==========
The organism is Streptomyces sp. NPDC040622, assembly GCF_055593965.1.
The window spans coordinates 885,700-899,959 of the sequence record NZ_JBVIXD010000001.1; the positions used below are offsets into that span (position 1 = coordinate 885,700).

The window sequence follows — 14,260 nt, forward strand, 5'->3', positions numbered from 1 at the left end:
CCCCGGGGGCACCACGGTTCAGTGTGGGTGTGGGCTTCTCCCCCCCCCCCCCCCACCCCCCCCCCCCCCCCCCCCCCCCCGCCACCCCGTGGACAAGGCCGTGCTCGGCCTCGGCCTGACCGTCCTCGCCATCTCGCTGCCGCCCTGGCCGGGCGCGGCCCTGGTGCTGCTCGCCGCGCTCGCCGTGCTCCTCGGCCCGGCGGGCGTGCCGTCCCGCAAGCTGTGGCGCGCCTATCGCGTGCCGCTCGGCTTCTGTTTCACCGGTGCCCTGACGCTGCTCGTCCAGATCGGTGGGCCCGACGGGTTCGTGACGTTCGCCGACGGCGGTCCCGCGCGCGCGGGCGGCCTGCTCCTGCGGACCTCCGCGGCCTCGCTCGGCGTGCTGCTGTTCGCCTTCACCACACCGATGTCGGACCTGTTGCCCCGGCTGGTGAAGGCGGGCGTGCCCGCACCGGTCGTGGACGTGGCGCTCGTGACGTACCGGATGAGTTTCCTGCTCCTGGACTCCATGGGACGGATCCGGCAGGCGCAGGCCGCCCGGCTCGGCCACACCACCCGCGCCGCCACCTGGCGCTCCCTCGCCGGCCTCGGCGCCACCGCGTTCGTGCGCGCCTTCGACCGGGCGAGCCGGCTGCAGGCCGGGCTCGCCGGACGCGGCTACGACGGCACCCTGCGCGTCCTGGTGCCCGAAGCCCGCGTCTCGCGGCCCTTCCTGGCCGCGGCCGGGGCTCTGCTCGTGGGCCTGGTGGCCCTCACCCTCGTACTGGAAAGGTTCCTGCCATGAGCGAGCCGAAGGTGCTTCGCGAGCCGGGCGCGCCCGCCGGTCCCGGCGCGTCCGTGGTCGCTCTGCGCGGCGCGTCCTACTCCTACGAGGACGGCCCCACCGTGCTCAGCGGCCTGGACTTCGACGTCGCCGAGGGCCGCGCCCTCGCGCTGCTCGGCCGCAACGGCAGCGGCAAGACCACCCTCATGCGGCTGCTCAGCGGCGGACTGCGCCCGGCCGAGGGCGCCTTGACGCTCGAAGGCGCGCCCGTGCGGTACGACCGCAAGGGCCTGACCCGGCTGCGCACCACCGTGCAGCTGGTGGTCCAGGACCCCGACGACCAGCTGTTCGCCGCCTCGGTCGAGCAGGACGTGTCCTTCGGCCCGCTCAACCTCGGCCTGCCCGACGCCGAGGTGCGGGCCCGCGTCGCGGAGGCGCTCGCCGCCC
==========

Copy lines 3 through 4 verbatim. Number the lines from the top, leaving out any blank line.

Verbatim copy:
The window sequence follows — 14,260 nt, forward strand, 5'->3', positions numbered from 1 at the left end:
CCCCGGGGGCACCACGGTTCAGTGTGGGTGTGGGCTTCTCCCCCCCCCCCCCCCACCCCCCCCCCCCCCCCCCCCCCCCCGCCACCCCGTGGACAAGGCCGTGCTCGGCCTCGGCCTGACCGTCCTCGCCATCTCGCTGCCGCCCTGGCCGGGCGCGGCCCTGGTGCTGCTCGCCGCGCTCGCCGTGCTCCTCGGCCCGGCGGGCGTGCCGTCCCGCAAGCTGTGGCGCGCCTATCGCGTGCCGCTCGGCTTCTGTTTCACCGGTGCCCTGACGCTGCTCGTCCAGATCGGTGGGCCCGACGGGTTCGTGACGTTCGCCGACGGCGGTCCCGCGCGCGCGGGCGGCCTGCTCCTGCGGACCTCCGCGGCCTCGCTCGGCGTGCTGCTGTTCGCCTTCACCACACCGATGTCGGACCTGTTGCCCCGGCTGGTGAAGGCGGGCGTGCCCGCACCGGTCGTGGACGTGGCGCTCGTGACGTACCGGATGAGTTTCCTGCTCCTGGACTCCATGGGACGGATCCGGCAGGCGCAGGCCGCCCGGCTCGGCCACACCACCCGCGCCGCCACCTGGCGCTCCCTCGCCGGCCTCGGCGCCACCGCGTTCGTGCGCGCCTTCGACCGGGCGAGCCGGCTGCAGGCCGGGCTCGCCGGACGCGGCTACGACGGCACCCTGCGCGTCCTGGTGCCCGAAGCCCGCGTCTCGCGGCCCTTCCTGGCCGCGGCCGGGGCTCTGCTCGTGGGCCTGGTGGCCCTCACCCTCGTACTGGAAAGGTTCCTGCCATGAGCGAGCCGAAGGTGCTTCGCGAGCCGGGCGCGCCCGCCGGTCCCGGCGCGTCCGTGGTCGCTCTGCGCGGCGCGTCCTACTCCTACGAGGACGGCCCCACCGTGCTCAGCGGCCTGGACTTCGACGTCGCCGAGGGCCGCGCCCTCGCGCTGCTCGGCCGCAACGGCAGCGGCAAGACCACCCTCATGCGGCTGCTCAGCGGCGGACTGCGCCCGGCCGAGGGCGCCTTGACGCTCGAAGGCGCGCCCGTGCGGTACGACCGCAAGGGCCTGACCCGGCTGCGCACCACCGTGCAGCTGGTGGTCCAGGACCCCGACGACCAGCTGTTCGCCGCCTCGGTCGAGCAGGACGTGTCCTTCGGCCCGCTCAACCTCGGCCTGCCCGACGCCGAGGTGCGGGCCCGCGTCGCGGAGGCGCTCGCCGCCC